I could’ve been depressed at the low number of votes; instead, I was happy that just two votes occasionally got me out of class in order to hang out in the cafeteria for student council meetings.


We face greater stakes than the opportunity to skip Algebra I. And our voice counts all the more.

You’re familiar with the women’s suffrage movement and the drive that gave women the right to vote in 1920. The House and Senate passed the amendment in 1919, but it had to be approved by 2/3 of the states. That meant of the 48 states, 36 had to vote in favor. When it came Tennessee’s turn to consider the amendment, 35 states had ratified it. All Tennessee had to do was say yes, and women could vote.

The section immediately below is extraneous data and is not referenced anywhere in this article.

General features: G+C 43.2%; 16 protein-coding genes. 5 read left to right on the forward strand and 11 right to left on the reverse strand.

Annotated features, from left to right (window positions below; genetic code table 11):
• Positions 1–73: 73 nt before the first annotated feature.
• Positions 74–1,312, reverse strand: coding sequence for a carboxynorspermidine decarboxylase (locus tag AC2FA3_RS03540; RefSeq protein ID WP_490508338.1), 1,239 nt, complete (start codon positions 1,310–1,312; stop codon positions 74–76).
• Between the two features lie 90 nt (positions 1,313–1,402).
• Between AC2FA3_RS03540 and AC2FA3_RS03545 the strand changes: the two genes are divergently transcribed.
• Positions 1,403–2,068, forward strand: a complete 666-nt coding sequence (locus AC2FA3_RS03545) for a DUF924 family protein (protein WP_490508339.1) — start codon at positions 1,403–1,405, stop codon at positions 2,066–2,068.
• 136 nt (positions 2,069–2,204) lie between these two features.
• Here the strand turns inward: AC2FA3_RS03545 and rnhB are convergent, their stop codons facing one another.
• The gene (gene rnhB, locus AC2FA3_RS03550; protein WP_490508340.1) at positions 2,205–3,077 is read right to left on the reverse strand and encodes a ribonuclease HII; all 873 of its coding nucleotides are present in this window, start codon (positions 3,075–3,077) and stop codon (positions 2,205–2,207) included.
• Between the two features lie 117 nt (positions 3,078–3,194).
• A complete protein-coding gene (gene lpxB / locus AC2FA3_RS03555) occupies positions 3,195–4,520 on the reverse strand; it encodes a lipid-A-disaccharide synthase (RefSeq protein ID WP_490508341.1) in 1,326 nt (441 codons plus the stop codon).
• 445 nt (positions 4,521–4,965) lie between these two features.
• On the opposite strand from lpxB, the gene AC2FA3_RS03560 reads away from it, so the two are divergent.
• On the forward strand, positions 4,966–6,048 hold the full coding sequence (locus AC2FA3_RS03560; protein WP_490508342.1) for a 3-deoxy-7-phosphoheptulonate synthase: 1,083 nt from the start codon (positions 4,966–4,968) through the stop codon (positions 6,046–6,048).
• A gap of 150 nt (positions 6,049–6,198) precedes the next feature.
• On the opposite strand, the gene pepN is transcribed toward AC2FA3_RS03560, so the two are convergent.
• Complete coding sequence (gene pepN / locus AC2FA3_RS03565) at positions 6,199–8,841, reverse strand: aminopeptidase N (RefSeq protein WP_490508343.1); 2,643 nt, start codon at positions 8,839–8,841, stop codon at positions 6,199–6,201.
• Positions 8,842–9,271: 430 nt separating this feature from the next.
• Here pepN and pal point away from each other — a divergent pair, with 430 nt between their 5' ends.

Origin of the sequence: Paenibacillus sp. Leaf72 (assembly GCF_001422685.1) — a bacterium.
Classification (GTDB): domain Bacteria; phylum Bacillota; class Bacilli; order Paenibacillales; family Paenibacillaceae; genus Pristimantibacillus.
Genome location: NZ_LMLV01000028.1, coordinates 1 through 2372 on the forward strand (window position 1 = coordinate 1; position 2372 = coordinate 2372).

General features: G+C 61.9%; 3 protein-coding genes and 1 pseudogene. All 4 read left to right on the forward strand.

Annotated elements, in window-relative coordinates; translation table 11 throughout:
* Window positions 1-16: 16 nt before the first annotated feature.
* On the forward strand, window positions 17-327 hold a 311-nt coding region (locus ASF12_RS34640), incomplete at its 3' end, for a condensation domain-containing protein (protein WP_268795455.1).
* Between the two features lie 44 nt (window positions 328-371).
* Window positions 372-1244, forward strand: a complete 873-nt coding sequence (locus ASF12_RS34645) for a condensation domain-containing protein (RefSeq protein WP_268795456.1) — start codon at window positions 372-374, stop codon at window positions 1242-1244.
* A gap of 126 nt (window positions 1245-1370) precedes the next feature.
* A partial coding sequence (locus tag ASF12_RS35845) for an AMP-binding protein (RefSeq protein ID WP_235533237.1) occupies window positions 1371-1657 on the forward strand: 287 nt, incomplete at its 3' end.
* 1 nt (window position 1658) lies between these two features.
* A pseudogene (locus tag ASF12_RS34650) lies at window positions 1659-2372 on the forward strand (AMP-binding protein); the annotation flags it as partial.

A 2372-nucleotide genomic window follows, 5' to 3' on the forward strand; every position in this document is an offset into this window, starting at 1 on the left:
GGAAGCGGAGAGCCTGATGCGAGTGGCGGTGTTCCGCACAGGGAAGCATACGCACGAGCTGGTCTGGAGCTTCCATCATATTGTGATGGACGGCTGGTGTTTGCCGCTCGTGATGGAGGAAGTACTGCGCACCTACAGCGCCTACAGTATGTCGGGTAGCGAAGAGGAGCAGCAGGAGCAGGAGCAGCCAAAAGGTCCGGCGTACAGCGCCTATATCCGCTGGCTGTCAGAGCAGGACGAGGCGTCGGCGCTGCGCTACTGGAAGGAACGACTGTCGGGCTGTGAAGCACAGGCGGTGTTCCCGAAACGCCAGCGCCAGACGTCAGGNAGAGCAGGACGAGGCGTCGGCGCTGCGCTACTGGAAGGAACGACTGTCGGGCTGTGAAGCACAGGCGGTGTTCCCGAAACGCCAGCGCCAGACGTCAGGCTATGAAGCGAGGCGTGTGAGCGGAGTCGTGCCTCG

Harry T. Burn after his decisive vote

But the state legislators were tied at 48-48.

So one mother took it upon herself to speak up. Her son, Harry T. Burn, was barely an adult. He was only 23, but he was a representative and he had a vote. He was also opposed to giving women like his mother the vote, but dear ol’ mom wrote him a letter. She reportedly told him to “be a good boy.” Burn changed his vote and the amendment was ratified. This past week (August 18, 1920) marks the date one letter and one vote made a difference.


Your voice matters. Your single solitary voice can make a difference. It matters in politics—and it matters in everyday life. You can make a difference …

  • … to that kid who’s bullied at school.
  • … to the adult who’s harassed at work.
  • … to the homeless guy who would be pleased if someone noticed him and talked to him like a normal human.
  • … to those facing injustice as an everyday occurrence.

We often see injustices as societal problems that are bigger than we are. We can—and should—speak up, though, and work through politics and the community to change things.